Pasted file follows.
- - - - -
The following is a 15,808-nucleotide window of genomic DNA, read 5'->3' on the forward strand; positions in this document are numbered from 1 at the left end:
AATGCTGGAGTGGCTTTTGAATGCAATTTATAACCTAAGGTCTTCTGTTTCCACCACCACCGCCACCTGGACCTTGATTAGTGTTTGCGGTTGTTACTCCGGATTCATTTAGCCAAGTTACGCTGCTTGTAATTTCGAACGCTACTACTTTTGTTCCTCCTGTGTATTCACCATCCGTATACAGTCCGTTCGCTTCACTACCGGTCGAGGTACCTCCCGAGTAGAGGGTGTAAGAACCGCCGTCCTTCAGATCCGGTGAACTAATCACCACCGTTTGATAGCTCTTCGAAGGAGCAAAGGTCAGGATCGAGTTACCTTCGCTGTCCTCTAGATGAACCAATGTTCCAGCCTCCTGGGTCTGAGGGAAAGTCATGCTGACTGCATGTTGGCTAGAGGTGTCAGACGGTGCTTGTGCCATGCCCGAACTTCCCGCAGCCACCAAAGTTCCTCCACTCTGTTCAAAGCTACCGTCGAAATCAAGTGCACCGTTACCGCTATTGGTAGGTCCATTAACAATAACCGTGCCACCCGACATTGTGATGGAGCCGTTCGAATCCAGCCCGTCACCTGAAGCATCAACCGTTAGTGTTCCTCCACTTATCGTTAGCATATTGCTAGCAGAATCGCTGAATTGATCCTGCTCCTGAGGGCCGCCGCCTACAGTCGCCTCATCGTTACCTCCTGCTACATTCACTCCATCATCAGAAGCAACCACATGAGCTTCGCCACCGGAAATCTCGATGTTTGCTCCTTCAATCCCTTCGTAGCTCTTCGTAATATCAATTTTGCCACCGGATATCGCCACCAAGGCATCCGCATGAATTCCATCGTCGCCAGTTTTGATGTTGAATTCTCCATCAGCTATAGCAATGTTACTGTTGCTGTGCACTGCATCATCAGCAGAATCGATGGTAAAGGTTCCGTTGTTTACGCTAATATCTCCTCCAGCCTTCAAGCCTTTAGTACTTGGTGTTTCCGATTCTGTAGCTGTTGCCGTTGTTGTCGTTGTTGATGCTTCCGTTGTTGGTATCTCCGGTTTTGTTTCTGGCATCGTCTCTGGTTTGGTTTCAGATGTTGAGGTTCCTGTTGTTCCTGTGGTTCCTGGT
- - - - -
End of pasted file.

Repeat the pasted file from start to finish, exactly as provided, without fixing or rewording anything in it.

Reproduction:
The following is a 15,808-nucleotide window of genomic DNA, read 5'->3' on the forward strand; positions in this document are numbered from 1 at the left end:
AATGCTGGAGTGGCTTTTGAATGCAATTTATAACCTAAGGTCTTCTGTTTCCACCACCACCGCCACCTGGACCTTGATTAGTGTTTGCGGTTGTTACTCCGGATTCATTTAGCCAAGTTACGCTGCTTGTAATTTCGAACGCTACTACTTTTGTTCCTCCTGTGTATTCACCATCCGTATACAGTCCGTTCGCTTCACTACCGGTCGAGGTACCTCCCGAGTAGAGGGTGTAAGAACCGCCGTCCTTCAGATCCGGTGAACTAATCACCACCGTTTGATAGCTCTTCGAAGGAGCAAAGGTCAGGATCGAGTTACCTTCGCTGTCCTCTAGATGAACCAATGTTCCAGCCTCCTGGGTCTGAGGGAAAGTCATGCTGACTGCATGTTGGCTAGAGGTGTCAGACGGTGCTTGTGCCATGCCCGAACTTCCCGCAGCCACCAAAGTTCCTCCACTCTGTTCAAAGCTACCGTCGAAATCAAGTGCACCGTTACCGCTATTGGTAGGTCCATTAACAATAACCGTGCCACCCGACATTGTGATGGAGCCGTTCGAATCCAGCCCGTCACCTGAAGCATCAACCGTTAGTGTTCCTCCACTTATCGTTAGCATATTGCTAGCAGAATCGCTGAATTGATCCTGCTCCTGAGGGCCGCCGCCTACAGTCGCCTCATCGTTACCTCCTGCTACATTCACTCCATCATCAGAAGCAACCACATGAGCTTCGCCACCGGAAATCTCGATGTTTGCTCCTTCAATCCCTTCGTAGCTCTTCGTAATATCAATTTTGCCACCGGATATCGCCACCAAGGCATCCGCATGAATTCCATCGTCGCCAGTTTTGATGTTGAATTCTCCATCAGCTATAGCAATGTTACTGTTGCTGTGCACTGCATCATCAGCAGAATCGATGGTAAAGGTTCCGTTGTTTACGCTAATATCTCCTCCAGCCTTCAAGCCTTTAGTACTTGGTGTTTCCGATTCTGTAGCTGTTGCCGTTGTTGTCGTTGTTGATGCTTCCGTTGTTGGTATCTCCGGTTTTGTTTCTGGCATCGTCTCTGGTTTGGTTTCAGATGTTGAGGTTCCTGTTGTTCCTGTGGTTCCTGGT